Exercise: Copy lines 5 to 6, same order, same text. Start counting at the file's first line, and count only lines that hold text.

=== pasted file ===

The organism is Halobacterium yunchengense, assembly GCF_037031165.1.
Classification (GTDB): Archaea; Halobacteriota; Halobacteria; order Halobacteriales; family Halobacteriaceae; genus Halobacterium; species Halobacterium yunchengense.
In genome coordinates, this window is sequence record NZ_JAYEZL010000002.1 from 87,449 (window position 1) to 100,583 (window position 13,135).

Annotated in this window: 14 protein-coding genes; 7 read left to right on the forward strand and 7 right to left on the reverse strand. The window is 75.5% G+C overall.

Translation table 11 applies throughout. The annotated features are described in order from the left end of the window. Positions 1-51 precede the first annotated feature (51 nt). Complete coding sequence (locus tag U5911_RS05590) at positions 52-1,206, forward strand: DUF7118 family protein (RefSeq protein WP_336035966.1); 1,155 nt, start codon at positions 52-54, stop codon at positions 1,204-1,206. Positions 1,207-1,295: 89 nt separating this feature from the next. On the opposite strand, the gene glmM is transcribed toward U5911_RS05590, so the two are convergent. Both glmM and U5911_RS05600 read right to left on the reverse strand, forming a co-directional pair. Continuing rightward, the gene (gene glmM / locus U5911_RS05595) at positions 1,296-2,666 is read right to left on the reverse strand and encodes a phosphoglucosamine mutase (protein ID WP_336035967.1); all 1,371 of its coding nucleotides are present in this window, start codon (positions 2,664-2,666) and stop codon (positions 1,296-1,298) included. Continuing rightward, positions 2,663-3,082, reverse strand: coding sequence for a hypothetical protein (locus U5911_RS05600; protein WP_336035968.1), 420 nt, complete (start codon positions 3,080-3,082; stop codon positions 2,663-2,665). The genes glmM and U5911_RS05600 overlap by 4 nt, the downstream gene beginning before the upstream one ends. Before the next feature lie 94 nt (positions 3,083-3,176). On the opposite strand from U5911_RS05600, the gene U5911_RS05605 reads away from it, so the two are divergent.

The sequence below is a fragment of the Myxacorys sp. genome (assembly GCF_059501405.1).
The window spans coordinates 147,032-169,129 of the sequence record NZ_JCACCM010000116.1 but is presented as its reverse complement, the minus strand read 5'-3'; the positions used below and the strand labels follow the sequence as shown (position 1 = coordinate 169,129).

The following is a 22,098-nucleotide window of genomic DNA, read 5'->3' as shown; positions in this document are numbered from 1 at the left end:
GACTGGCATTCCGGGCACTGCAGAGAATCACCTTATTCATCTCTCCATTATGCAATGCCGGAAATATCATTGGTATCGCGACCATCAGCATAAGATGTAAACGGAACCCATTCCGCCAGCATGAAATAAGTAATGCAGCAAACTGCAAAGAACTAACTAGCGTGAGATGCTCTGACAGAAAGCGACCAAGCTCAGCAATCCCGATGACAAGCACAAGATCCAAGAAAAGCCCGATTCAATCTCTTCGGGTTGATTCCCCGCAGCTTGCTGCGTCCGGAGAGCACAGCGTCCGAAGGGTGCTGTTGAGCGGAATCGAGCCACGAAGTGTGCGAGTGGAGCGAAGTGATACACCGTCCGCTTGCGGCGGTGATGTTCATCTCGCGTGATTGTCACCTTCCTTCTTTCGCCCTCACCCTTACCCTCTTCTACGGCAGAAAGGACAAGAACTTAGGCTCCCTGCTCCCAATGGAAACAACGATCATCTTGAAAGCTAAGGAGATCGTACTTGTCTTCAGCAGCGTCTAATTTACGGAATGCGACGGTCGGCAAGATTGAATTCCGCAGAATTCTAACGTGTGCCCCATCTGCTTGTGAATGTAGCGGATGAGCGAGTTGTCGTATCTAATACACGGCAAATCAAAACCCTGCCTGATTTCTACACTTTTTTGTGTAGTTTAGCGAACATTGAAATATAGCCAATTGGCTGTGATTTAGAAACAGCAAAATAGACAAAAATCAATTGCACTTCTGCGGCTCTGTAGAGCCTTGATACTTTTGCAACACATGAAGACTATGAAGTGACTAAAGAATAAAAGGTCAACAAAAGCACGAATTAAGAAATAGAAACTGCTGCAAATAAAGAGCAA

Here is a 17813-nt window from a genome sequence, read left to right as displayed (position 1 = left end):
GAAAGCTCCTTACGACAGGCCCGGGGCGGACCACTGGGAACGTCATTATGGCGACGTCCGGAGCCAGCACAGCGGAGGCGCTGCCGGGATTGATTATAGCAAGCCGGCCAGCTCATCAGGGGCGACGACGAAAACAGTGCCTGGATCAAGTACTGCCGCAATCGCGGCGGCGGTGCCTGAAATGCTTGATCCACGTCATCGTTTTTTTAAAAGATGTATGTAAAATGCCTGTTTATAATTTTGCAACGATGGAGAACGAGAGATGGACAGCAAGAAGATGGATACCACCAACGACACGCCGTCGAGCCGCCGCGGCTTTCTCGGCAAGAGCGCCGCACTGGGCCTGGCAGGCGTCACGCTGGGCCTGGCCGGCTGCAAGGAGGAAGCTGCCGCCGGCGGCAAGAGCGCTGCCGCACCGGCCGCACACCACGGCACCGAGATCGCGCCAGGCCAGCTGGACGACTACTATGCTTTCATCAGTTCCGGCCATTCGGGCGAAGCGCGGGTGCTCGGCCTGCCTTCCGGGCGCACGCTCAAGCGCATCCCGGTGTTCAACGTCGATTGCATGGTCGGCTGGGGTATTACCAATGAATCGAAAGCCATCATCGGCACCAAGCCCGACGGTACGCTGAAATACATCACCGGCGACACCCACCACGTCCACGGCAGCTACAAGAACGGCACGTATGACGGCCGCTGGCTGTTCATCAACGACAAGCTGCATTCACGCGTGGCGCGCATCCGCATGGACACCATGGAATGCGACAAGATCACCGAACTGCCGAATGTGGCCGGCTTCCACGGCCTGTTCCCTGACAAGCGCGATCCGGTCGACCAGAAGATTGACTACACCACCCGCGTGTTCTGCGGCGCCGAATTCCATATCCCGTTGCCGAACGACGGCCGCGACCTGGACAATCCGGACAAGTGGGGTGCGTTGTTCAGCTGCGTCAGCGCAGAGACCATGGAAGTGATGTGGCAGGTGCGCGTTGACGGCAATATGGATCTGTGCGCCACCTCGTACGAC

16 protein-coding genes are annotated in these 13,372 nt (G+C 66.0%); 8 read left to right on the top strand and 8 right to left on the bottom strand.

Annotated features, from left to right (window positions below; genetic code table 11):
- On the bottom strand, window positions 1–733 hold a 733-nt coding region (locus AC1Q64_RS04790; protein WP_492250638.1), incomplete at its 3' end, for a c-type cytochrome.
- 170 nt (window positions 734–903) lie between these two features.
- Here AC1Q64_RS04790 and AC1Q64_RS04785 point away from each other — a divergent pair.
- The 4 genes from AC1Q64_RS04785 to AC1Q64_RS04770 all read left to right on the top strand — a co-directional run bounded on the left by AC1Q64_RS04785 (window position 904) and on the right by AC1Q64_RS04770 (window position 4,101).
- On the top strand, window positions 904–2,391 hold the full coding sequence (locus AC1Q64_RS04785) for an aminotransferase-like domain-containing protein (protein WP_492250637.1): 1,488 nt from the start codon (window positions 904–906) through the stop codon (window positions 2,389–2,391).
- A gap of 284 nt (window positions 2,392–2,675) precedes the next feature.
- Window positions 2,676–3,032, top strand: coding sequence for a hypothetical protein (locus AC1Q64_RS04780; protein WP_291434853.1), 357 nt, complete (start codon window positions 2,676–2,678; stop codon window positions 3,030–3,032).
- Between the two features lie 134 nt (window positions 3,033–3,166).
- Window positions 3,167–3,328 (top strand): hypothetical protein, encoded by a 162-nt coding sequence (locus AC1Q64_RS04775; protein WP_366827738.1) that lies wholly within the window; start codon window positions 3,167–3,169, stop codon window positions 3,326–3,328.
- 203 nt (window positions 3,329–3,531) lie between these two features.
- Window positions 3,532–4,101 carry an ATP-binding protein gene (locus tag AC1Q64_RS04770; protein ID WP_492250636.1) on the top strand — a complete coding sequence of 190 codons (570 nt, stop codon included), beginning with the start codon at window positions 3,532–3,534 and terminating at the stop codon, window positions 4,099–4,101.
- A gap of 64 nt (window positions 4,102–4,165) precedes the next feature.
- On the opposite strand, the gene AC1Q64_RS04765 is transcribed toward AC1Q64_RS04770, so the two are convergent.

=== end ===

Translation table 11 applies throughout. The annotated features are described in order from the left end of the window. Positions 1-51 precede the first annotated feature (51 nt). Complete coding sequence (locus tag U5911_RS05590) at positions 52-1,206, forward strand: DUF7118 family protein (RefSeq protein WP_336035966.1); 1,155 nt, start codon at positions 52-54, stop codon at positions 1,204-1,206. Positions 1,207-1,295: 89 nt separating this feature from the next. On the opposite strand, the gene glmM is transcribed toward U5911_RS05590, so the two are convergent. Both glmM and U5911_RS05600 read right to left on the reverse strand, forming a co-directional pair. Continuing rightward, the gene (gene glmM / locus U5911_RS05595) at positions 1,296-2,666 is read right to left on the reverse strand and encodes a phosphoglucosamine mutase (protein ID WP_336035967.1); all 1,371 of its coding nucleotides are present in this window, start codon (positions 2,664-2,666) and stop codon (positions 1,296-1,298) included. Continuing rightward, positions 2,663-3,082, reverse strand: coding sequence for a hypothetical protein (locus U5911_RS05600; protein WP_336035968.1), 420 nt, complete (start codon positions 3,080-3,082; stop codon positions 2,663-2,665). The genes glmM and U5911_RS05600 overlap by 4 nt, the downstream gene beginning before the upstream one ends. Before the next feature lie 94 nt (positions 3,083-3,176). On the opposite strand from U5911_RS05600, the gene U5911_RS05605 reads away from it, so the two are divergent.

The sequence below is a fragment of the Myxacorys sp. genome (assembly GCF_059501405.1).